Still, Sugru is a great product.  I made my repairs about two weeks ago, and they are all holding up, even with daily use as the FuelBand.

Update - 5 May 2014:  I have received a few questions in the few months that this post has been up.  I answered a few of them, but I think I should include some of that information in the body of the post.   As suspected, it seems that many of you are having the same issues with the FuelBand.  Hopefully, for some of you, this post has helped you repair your FuelBand.  I got a question from Auginator :
The same exact thing you describe in this and the previous post have happened to my FuelBand!
I have cut mine open, and I discovered 2 metal discs instead of one! Both seem quite flat - like you, I had been manhandling the button to get it to work. I also noticed that the plastic bit has no blob on it, but there is some goop distributed throughout the cavity.

Any idea on the two discs? Would you like me to provide you with a picture of the original plastic part for others that find their way here?
Mine only had one disc.  For a long time, I had a hole in my button, one may have fallen out.  Although, it is possible that you just have two.  Perhaps the two discs worked with each other so there would not bee a need to dome the one disc.  I noticed my one disc was a little domed, not completely flat.  When I cleared everything out the one disc was resting on top of the button contacts.

The idea was that dome would 'bridge' the contacts.  Pressing the dome would flatten the disc and create the contact.  Then, the dome will spring back up, so there is no more contact.  This is why one reader kept getting the reset-bluetooth-battery cycle.  The button was stuck as if holding a non-broken button.

I lost the little plastic plate  It fell out of the hole one day, I saved it, then lost it.  So, I do not have a picture of it.  That is why I had to make a one that looks very similar to the lost part. I added the little nipple to the plate to aid in depressing the metal disc.

As for the gunk you have around the button.  I suspect that this is debris, like lint and/or dirt, mixed with oil from your skin.  Every time you sweat or press the button you can transfer oil in through the hole in your button.  I also had some gunk inside the button area, and it looked like dirt and oil.

I could be totally wrong.  The button gunk could be contact grease that is sometimes used in electronics.  No way of knowing unless someone volunteers to cut open a FuelBand, or we get an answer from Nike.  Too bad Nike just got rid of their FuelBand group.

I can see that there are many readers of this post and I hope that you have all fixed your buttons, whether through ideas in this post or through other methods.  Now, get moving and earn those FuelPoints.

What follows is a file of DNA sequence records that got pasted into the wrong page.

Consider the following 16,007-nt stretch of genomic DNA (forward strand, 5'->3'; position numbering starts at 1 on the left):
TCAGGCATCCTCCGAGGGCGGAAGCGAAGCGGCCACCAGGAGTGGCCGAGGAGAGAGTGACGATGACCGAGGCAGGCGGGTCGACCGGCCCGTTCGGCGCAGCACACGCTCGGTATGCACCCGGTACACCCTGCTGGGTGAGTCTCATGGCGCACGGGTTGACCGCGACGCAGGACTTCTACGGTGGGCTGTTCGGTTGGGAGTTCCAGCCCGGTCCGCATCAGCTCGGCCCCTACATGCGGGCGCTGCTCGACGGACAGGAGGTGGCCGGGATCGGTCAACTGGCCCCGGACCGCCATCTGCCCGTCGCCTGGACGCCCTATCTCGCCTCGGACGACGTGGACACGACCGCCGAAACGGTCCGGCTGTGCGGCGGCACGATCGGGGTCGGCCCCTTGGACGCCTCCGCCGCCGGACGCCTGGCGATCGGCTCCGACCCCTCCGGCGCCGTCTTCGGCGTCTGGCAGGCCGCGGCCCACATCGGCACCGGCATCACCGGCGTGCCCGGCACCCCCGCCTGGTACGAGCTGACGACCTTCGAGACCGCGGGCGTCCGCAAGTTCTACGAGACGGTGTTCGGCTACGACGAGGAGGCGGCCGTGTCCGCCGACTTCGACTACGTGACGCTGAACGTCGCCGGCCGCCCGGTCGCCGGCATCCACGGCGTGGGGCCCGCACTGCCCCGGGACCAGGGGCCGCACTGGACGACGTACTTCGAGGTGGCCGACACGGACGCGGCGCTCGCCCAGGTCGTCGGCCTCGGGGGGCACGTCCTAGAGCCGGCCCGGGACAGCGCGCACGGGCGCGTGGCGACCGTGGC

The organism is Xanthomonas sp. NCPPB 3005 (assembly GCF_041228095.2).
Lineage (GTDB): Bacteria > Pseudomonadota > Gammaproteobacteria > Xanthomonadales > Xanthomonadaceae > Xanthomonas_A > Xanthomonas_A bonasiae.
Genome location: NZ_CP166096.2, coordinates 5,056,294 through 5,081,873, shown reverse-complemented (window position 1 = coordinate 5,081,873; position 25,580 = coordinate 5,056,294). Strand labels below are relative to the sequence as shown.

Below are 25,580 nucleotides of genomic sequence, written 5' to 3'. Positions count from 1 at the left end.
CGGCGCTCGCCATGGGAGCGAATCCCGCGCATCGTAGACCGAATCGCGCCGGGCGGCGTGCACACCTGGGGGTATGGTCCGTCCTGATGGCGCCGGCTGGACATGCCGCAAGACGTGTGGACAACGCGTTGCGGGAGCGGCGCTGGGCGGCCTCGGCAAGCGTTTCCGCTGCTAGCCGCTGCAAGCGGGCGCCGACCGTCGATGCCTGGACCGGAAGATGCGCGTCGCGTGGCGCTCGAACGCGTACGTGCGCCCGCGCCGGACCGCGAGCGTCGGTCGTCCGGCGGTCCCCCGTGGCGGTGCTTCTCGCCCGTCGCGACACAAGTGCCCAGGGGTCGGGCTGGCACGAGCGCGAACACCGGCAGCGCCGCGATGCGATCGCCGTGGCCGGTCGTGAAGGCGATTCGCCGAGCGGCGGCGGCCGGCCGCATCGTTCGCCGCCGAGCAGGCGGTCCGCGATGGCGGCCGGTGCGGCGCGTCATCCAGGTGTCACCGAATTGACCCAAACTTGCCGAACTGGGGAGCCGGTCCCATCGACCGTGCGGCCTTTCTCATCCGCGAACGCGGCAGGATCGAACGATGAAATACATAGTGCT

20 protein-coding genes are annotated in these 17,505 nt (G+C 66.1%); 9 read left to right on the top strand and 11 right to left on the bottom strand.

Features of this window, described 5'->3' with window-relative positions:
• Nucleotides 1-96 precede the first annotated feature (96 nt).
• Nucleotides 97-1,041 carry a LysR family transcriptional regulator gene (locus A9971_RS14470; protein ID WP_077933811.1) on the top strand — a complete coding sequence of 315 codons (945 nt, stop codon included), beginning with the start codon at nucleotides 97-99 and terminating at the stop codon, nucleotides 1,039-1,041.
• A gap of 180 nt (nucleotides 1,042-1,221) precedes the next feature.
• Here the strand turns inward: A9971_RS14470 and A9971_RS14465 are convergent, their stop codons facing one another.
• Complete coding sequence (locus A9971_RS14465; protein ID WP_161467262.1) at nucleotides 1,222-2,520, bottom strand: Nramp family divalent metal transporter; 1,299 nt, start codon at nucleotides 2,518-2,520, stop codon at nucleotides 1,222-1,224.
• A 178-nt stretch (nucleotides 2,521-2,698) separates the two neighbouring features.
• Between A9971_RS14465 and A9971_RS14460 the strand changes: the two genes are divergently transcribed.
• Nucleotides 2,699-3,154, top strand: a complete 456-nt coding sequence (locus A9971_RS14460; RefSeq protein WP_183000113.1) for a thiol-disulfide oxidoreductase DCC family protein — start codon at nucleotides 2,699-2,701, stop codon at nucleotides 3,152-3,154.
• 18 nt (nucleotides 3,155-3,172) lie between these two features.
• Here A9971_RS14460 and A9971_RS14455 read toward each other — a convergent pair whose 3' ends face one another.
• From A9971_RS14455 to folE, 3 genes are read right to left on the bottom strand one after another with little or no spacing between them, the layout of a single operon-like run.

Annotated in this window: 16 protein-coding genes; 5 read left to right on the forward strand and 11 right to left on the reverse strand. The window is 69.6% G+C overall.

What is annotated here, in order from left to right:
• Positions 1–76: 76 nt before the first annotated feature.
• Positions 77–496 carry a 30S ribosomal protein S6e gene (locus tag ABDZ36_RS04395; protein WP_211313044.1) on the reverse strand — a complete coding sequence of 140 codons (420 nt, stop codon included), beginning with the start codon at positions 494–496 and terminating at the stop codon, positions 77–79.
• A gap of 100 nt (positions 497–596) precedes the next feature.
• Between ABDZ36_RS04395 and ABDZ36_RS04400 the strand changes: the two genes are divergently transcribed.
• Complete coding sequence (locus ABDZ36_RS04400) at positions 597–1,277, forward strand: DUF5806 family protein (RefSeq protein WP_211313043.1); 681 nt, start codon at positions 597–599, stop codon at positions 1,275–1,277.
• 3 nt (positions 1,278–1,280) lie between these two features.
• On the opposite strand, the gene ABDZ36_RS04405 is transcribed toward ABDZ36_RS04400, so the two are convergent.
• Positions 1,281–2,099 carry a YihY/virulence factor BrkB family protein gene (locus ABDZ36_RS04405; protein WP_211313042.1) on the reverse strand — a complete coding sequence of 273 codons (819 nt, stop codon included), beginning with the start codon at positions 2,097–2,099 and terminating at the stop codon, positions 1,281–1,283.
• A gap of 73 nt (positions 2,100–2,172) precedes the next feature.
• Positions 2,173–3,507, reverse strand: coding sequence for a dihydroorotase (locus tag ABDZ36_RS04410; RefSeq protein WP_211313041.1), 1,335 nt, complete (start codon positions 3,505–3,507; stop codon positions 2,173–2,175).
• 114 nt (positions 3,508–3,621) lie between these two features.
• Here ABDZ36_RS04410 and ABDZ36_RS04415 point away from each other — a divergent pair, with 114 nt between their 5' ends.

UPDATE:  Click here for some alternate ways to tackle this issue

08 January 2014

The Bradley - Kickstarter

I love good design.  On occasion, I will come across great design.  This, in my opinion is a great design, as well as a great idea.  The Bradley:  A Timepiece Designed to Touch and See, by Eone Timepieces, was a Kickstarter project that is just awesome.

In addition to my love for titanium, I also love watches.  This watch was designed for the blind, to be read by touch, as well as sight.  Beautifully made in titanium, the watch over exceeded my expectations. 

Shipping box
The Bradley came in a typical brown shipping box.  Nothing too fancy, about what I expected.  Once you open the box, you are greeted with the product box wrapped in vellum, with braille.

Braille on the box cover
I had a tough time figuring out what it says in braille, it seems that some of it is in a foreign language or shorthand braille.  I was using the US and International Braille Charts to 'decode' it.  Basically, it says "The Bradley Timepiece, Designed to Touch and See".  The braille alphabet is fascinating.

Inner box
Sliding off the cover, we see a faux leather box.  Again, nicely designed and executed.  You can tell that someone went to school for package design.

Thank you card and booklet
With the lid open, there is a thank you car from Eone.  This is also a coupon for future purchases from Eone.  The inside of box is lined with a soft velvety, almost terry cloth-like, fabric.  Very nice presentation, feels like an expensive watch.  A booklet is included.  Printed on thick stock as each page is in braille as well as translated in traditional print.

Beautiful presentation and packaging of the Bradley Timepiece
There were two basic variations, stainless steel band or fabric/leather band.  For the fabric bands, there was a option of olive green, mustard yellow, or silver blue.  While I like stainless steel, I felt the design of the metal band was not as elegant as the fabric ones.  Also, stainless steel does not match the titanium body of the watch itself.  So, I went with the silver blue band.

Time shows 11:14
I was worried that the watch would be a bit on the thick side because of the design.  I was surprised to see that it was relatively thin.  The way you read the watch is, the bearing on the inner channel give you the minutes, while the bearing on the outer channel gives you the hour.  You use the raised markers to gauge where the bearings are in relation to the clock face. The time shown above is 11:14.